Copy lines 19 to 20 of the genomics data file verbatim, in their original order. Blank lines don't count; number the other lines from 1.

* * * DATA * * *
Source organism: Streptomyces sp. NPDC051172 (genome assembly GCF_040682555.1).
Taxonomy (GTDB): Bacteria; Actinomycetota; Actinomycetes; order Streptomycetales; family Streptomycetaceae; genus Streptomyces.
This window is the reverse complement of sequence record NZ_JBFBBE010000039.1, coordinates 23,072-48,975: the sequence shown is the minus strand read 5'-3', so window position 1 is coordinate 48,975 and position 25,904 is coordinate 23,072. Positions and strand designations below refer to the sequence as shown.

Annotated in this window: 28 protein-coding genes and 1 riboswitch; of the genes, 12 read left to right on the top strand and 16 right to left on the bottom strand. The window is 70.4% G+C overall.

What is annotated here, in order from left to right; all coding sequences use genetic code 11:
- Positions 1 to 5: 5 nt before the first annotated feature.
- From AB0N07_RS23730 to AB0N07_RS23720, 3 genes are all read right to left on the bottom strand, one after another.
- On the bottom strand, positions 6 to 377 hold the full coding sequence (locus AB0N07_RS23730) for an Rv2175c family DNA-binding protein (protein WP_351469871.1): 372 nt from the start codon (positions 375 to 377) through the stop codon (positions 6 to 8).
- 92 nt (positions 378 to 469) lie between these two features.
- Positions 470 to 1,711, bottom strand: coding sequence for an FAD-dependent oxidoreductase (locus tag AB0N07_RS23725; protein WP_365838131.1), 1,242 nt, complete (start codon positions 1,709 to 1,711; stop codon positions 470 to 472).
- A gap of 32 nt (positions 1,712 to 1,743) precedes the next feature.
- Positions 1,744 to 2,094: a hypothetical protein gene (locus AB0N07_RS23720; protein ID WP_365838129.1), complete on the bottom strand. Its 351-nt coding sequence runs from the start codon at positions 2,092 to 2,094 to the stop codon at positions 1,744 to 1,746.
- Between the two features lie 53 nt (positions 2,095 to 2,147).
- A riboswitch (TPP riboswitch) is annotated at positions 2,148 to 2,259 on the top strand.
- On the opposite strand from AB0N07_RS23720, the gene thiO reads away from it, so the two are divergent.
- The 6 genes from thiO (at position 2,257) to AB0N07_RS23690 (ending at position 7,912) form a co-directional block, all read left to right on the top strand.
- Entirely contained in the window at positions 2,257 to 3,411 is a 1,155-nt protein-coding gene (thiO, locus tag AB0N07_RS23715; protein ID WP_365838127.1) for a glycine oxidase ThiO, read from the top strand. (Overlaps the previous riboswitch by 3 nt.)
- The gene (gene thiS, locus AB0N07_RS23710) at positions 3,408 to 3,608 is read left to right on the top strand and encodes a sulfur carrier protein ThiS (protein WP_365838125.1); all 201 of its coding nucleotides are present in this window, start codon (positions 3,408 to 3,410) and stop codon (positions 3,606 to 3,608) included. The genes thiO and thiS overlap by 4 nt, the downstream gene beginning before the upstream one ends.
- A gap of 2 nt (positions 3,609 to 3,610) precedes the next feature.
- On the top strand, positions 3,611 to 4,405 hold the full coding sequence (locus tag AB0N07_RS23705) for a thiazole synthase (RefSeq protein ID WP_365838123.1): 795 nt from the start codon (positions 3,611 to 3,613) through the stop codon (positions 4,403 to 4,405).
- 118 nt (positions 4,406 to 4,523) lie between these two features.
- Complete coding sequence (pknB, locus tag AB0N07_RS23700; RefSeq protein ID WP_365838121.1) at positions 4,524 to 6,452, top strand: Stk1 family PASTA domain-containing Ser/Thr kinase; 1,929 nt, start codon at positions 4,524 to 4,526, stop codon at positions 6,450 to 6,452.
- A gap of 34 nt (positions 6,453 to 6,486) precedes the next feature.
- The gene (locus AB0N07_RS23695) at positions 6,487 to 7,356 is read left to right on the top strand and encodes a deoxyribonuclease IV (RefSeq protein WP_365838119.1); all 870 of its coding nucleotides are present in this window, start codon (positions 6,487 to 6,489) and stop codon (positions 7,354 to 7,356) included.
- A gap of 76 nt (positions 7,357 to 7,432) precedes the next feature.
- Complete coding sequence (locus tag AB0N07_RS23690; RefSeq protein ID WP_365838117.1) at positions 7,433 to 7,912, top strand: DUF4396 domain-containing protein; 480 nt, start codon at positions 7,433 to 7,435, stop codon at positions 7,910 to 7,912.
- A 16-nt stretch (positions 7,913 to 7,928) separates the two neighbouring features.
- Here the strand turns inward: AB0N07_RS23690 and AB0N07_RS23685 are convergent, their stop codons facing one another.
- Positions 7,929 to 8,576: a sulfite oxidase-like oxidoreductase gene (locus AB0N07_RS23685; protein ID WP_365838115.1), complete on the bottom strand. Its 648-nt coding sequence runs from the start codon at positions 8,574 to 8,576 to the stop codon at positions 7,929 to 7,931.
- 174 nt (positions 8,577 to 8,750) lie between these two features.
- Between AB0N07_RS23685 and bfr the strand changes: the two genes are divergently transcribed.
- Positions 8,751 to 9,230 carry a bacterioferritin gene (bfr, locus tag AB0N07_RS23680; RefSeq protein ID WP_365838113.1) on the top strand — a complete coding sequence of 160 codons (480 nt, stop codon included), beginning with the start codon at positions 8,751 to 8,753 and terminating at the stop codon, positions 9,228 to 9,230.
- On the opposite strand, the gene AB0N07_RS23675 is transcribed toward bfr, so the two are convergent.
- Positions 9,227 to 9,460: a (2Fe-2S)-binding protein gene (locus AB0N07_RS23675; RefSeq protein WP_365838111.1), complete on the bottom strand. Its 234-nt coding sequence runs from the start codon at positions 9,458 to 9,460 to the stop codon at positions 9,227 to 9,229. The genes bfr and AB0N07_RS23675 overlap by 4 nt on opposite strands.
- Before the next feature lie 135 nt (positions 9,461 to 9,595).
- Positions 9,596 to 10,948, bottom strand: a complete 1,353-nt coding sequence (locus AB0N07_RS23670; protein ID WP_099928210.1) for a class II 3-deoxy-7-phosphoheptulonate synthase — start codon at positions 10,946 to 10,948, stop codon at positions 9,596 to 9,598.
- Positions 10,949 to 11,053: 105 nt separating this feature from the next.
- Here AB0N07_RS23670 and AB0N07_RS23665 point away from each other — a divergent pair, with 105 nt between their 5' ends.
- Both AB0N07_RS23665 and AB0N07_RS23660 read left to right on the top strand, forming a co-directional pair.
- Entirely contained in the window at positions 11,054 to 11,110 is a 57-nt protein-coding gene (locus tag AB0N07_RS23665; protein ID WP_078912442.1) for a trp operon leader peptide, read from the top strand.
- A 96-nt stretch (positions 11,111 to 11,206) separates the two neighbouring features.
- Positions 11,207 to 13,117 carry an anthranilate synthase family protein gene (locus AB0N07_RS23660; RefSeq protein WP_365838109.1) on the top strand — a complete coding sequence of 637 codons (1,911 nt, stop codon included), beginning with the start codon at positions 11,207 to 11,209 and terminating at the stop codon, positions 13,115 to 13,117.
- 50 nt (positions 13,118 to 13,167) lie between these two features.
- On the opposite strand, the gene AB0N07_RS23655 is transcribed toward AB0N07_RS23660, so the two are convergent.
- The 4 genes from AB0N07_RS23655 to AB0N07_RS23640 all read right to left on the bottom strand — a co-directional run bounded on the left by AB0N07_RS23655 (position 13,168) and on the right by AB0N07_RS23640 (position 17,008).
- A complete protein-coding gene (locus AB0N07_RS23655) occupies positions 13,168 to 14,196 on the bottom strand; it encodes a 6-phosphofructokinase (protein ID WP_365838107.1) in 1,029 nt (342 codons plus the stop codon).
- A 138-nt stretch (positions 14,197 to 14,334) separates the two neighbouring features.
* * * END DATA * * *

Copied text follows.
- A gap of 2 nt (positions 3,609 to 3,610) precedes the next feature.
- On the top strand, positions 3,611 to 4,405 hold the full coding sequence (locus tag AB0N07_RS23705) for a thiazole synthase (RefSeq protein ID WP_365838123.1): 795 nt from the start codon (positions 3,611 to 3,613) through the stop codon (positions 4,403 to 4,405).